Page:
Student-athletes pitch their ideas of whether they want to play in college


Hillary Morris

Student-athletes are torn between the decision of playing in college or not.

Athletes these days often begin their careers when they are young; they may switch sports within the years to find their true passion or they are multisport athletes throughout high school. It then comes down to the question of whether they want to take the next step and continue their career at the collegiate level.

Senior Nathan Waterman is a two-sport varsity athlete, playing baseball and basketball. Ever since a young age, he knew he wanted to play baseball in college.

“It was always a topic for me when I was young but I always watched college sports growing up and I always thought I really wanted to do that, I love baseball and pitching and that is really what sold me to play college baseball,” Waterman said.

Junior Emily Petring, a three-sport varsity athlete, is involved in soccer, volleyball and basketball. After scoring 24 goals and having 14 assists during her sophomore season playing for DGS, Petring is looking to pursue soccer at a Division I college after high school ends.

“Ever since I was younger I’ve wanted to play soccer in college, especially since it’s my passion. I am definitely going to play at a high Division I school, [preferably] Big 10,” Petring said.

Student-athletes are already under the pressure of trying to find time to get their school work done while being in season and having other time commitments, such as a job. On top of that stress, they have to go through the recruiting process as well.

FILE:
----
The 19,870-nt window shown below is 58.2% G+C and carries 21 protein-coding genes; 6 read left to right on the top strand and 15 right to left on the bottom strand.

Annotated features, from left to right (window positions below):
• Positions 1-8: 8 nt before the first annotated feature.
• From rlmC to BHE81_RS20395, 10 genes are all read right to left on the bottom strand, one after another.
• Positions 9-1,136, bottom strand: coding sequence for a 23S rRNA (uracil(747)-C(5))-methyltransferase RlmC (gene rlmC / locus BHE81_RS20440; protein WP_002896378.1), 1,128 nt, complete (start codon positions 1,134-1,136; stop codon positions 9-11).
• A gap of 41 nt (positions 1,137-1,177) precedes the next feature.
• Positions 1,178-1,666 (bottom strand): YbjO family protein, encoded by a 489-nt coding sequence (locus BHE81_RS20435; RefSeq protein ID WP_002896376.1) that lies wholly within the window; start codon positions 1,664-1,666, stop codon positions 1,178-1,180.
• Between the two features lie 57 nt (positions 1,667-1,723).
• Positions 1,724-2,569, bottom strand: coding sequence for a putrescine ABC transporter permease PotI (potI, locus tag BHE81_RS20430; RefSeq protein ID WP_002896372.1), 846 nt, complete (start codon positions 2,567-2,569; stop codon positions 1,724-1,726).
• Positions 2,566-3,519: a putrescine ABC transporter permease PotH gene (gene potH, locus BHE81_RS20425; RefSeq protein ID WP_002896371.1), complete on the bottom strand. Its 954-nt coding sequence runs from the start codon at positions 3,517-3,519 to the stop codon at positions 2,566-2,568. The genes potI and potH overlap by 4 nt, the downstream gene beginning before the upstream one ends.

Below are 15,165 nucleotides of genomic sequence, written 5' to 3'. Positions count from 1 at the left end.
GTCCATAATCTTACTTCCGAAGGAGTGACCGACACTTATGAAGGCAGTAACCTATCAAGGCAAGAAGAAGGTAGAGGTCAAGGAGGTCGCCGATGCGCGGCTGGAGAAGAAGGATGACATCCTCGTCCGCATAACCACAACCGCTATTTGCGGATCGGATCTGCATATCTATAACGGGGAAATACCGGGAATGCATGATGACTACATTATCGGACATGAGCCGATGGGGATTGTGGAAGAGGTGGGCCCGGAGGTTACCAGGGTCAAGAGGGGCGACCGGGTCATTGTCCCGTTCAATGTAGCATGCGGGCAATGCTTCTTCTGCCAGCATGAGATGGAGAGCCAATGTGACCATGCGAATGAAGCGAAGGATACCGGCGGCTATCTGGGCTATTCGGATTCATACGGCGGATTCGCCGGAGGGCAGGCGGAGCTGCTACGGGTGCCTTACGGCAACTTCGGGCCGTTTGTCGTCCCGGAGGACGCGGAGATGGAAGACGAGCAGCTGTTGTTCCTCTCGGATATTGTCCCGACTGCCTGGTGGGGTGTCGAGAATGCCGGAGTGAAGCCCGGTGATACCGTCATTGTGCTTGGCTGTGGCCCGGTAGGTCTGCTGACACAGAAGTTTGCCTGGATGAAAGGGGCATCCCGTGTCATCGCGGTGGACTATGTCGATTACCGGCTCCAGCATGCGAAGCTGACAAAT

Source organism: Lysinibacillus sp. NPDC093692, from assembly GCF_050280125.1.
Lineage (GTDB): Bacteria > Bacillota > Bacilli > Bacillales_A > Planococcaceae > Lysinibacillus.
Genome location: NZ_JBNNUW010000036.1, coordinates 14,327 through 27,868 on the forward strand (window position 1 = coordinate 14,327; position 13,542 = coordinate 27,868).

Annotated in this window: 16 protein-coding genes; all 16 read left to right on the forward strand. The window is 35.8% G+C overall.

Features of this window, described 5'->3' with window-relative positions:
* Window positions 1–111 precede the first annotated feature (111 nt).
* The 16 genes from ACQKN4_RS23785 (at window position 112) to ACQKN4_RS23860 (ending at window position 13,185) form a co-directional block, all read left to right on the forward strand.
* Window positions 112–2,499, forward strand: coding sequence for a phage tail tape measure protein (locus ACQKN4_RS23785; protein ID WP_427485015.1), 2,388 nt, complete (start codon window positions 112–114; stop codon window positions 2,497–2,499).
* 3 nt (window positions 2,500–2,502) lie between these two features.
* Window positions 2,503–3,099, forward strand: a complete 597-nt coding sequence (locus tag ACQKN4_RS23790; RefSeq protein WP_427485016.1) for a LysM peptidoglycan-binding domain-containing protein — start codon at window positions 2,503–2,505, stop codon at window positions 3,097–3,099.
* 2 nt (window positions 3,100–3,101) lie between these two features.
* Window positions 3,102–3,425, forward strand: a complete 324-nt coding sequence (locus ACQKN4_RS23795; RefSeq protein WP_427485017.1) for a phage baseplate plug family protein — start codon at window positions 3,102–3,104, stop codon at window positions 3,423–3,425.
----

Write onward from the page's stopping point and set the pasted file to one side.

“Trying to find the right fit in college can be stressful but I have to look back and think about how blessed I am to have the opportunity,” Waterman said.

Although the recruiting process is stressful for these student-athletes, they are not alone as their coaches provide support and help. Varsity baseball coach, Darren Orel, talks about what he does in order to help and support his athletes.

“I ask them about schools they are interested in for baseball and then reach out to these coaches at those schools. I make suggestions to the players on schools that may be a good fit and also speak with them about the benefits of being a student-athlete,” Orel said.

Whether these student-athletes continue to play in college, the decision does not affect how a coach views them. Varsity girl basketball coach, Lyndsie Long, elucidates the encouragement she gives when a player wants to play in college.

“We don’t push anything on our players to play at the next level. If a player is serious about playing at the next level we then take the time to talk to them further about their decision and talk to them about schools and coaches that they’re interested in,” Long said.

Playing a sport at the collegiate level is definitely not something that is for everyone. Finishing a sports career is a very sentimental feeling and senior Hillary Morris explains why she is better off ending her swimming career once the high school season ends.

“There has come a time where my swimming career has run its course, I’ve achieved everything I have always dreamed of and I’m at a good place with my times … I feel like this is a good place for me to end,” Morris said.

Some student-athletes have goals as little kids such as wanting to play at the college level and partake in their sport like the athletes they watch on TV. While others may decide that they are content with finishing their career during or after high school. This is not an easy decision for these athletes, but they always have support systems backing their decision.